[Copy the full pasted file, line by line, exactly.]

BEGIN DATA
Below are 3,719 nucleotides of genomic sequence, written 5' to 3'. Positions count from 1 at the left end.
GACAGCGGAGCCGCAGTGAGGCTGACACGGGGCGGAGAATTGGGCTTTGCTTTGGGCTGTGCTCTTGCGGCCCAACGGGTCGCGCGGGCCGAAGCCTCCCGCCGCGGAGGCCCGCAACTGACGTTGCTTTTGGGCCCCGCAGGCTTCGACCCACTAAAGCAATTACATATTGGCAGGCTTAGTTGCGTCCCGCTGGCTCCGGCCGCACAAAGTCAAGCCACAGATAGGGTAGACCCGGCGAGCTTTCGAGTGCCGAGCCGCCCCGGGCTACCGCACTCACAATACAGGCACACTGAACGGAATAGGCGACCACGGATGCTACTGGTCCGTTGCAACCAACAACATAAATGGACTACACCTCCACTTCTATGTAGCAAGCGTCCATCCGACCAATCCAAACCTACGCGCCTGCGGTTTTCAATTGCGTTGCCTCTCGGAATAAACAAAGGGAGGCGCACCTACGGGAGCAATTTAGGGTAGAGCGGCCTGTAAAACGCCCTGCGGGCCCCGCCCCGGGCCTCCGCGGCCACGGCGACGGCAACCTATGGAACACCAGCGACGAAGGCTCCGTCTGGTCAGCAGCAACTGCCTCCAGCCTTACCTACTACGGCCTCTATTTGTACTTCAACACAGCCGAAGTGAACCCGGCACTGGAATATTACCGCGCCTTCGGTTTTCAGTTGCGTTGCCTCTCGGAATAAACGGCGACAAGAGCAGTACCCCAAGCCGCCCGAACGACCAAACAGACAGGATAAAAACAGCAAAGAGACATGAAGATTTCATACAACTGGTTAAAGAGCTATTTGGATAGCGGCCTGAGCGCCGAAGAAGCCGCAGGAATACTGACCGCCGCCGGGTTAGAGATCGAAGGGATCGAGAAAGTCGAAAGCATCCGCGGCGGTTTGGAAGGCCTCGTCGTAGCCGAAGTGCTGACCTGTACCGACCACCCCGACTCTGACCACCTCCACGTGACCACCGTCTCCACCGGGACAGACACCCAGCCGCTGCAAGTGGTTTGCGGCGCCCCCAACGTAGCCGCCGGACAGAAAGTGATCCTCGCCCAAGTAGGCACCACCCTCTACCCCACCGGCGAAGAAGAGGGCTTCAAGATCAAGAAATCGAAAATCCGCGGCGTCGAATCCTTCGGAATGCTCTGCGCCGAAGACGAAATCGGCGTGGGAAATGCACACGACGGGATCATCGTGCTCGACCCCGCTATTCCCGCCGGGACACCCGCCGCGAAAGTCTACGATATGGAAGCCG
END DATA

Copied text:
Below are 3,719 nucleotides of genomic sequence, written 5' to 3'. Positions count from 1 at the left end.
GACAGCGGAGCCGCAGTGAGGCTGACACGGGGCGGAGAATTGGGCTTTGCTTTGGGCTGTGCTCTTGCGGCCCAACGGGTCGCGCGGGCCGAAGCCTCCCGCCGCGGAGGCCCGCAACTGACGTTGCTTTTGGGCCCCGCAGGCTTCGACCCACTAAAGCAATTACATATTGGCAGGCTTAGTTGCGTCCCGCTGGCTCCGGCCGCACAAAGTCAAGCCACAGATAGGGTAGACCCGGCGAGCTTTCGAGTGCCGAGCCGCCCCGGGCTACCGCACTCACAATACAGGCACACTGAACGGAATAGGCGACCACGGATGCTACTGGTCCGTTGCAACCAACAACATAAATGGACTACACCTCCACTTCTATGTAGCAAGCGTCCATCCGACCAATCCAAACCTACGCGCCTGCGGTTTTCAATTGCGTTGCCTCTCGGAATAAACAAAGGGAGGCGCACCTACGGGAGCAATTTAGGGTAGAGCGGCCTGTAAAACGCCCTGCGGGCCCCGCCCCGGGCCTCCGCGGCCACGGCGACGGCAACCTATGGAACACCAGCGACGAAGGCTCCGTCTGGTCAGCAGCAACTGCCTCCAGCCTTACCTACTACGGCCTCTATTTGTACTTCAACACAGCCGAAGTGAACCCGGCACTGGAATATTACCGCGCCTTCGGTTTTCAGTTGCGTTGCCTCTCGGAATAAACGGCGACAAGAGCAGTACCCCAAGCCGCCCGAACGACCAAACAGACAGGATAAAAACAGCAAAGAGACATGAAGATTTCATACAACTGGTTAAAGAGCTATTTGGATAGCGGCCTGAGCGCCGAAGAAGCCGCAGGAATACTGACCGCCGCCGGGTTAGAGATCGAAGGGATCGAGAAAGTCGAAAGCATCCGCGGCGGTTTGGAAGGCCTCGTCGTAGCCGAAGTGCTGACCTGTACCGACCACCCCGACTCTGACCACCTCCACGTGACCACCGTCTCCACCGGGACAGACACCCAGCCGCTGCAAGTGGTTTGCGGCGCCCCCAACGTAGCCGCCGGACAGAAAGTGATCCTCGCCCAAGTAGGCACCACCCTCTACCCCACCGGCGAAGAAGAGGGCTTCAAGATCAAGAAATCGAAAATCCGCGGCGTCGAATCCTTCGGAATGCTCTGCGCCGAAGACGAAATCGGCGTGGGAAATGCACACGACGGGATCATCGTGCTCGACCCCGCTATTCCCGCCGGGACACCCGCCGCGAAAGTCTACGATATGGAAGCCG